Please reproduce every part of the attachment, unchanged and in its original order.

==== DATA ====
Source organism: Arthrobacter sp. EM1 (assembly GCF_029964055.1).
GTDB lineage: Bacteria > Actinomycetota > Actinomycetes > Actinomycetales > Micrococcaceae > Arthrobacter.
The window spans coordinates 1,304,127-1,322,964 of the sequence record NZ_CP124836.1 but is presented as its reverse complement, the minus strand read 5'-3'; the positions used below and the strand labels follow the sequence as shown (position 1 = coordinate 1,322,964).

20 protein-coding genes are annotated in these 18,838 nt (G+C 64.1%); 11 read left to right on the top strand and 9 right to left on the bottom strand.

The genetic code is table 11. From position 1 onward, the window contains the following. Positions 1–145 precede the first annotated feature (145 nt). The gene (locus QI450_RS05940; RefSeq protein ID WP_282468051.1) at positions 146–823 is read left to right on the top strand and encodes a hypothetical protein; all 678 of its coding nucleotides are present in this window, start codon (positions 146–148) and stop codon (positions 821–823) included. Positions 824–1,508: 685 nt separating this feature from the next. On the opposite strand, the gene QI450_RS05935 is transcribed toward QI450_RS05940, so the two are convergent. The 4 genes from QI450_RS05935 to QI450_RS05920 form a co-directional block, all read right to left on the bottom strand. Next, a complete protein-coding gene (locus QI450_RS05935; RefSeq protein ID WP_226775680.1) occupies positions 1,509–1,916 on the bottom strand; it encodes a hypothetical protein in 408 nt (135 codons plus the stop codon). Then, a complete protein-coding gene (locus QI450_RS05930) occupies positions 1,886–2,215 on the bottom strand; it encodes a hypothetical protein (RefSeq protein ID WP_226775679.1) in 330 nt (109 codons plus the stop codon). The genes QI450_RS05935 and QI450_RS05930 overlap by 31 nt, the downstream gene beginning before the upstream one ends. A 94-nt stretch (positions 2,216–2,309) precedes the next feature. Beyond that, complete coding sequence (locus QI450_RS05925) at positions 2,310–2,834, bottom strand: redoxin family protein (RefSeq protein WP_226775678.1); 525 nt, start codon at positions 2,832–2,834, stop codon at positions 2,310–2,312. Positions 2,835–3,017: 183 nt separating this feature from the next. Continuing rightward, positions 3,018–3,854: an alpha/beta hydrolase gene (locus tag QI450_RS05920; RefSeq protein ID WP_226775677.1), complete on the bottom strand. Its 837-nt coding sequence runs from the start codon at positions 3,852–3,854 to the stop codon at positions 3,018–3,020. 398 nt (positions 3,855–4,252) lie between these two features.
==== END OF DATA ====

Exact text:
Source organism: Arthrobacter sp. EM1 (assembly GCF_029964055.1).
GTDB lineage: Bacteria > Actinomycetota > Actinomycetes > Actinomycetales > Micrococcaceae > Arthrobacter.
The window spans coordinates 1,304,127-1,322,964 of the sequence record NZ_CP124836.1 but is presented as its reverse complement, the minus strand read 5'-3'; the positions used below and the strand labels follow the sequence as shown (position 1 = coordinate 1,322,964).

20 protein-coding genes are annotated in these 18,838 nt (G+C 64.1%); 11 read left to right on the top strand and 9 right to left on the bottom strand.

The genetic code is table 11. From position 1 onward, the window contains the following. Positions 1–145 precede the first annotated feature (145 nt). The gene (locus QI450_RS05940; RefSeq protein ID WP_282468051.1) at positions 146–823 is read left to right on the top strand and encodes a hypothetical protein; all 678 of its coding nucleotides are present in this window, start codon (positions 146–148) and stop codon (positions 821–823) included. Positions 824–1,508: 685 nt separating this feature from the next. On the opposite strand, the gene QI450_RS05935 is transcribed toward QI450_RS05940, so the two are convergent. The 4 genes from QI450_RS05935 to QI450_RS05920 form a co-directional block, all read right to left on the bottom strand. Next, a complete protein-coding gene (locus QI450_RS05935; RefSeq protein ID WP_226775680.1) occupies positions 1,509–1,916 on the bottom strand; it encodes a hypothetical protein in 408 nt (135 codons plus the stop codon). Then, a complete protein-coding gene (locus QI450_RS05930) occupies positions 1,886–2,215 on the bottom strand; it encodes a hypothetical protein (RefSeq protein ID WP_226775679.1) in 330 nt (109 codons plus the stop codon). The genes QI450_RS05935 and QI450_RS05930 overlap by 31 nt, the downstream gene beginning before the upstream one ends. A 94-nt stretch (positions 2,216–2,309) precedes the next feature. Beyond that, complete coding sequence (locus QI450_RS05925) at positions 2,310–2,834, bottom strand: redoxin family protein (RefSeq protein WP_226775678.1); 525 nt, start codon at positions 2,832–2,834, stop codon at positions 2,310–2,312. Positions 2,835–3,017: 183 nt separating this feature from the next. Continuing rightward, positions 3,018–3,854: an alpha/beta hydrolase gene (locus tag QI450_RS05920; RefSeq protein ID WP_226775677.1), complete on the bottom strand. Its 837-nt coding sequence runs from the start codon at positions 3,852–3,854 to the stop codon at positions 3,018–3,020. 398 nt (positions 3,855–4,252) lie between these two features.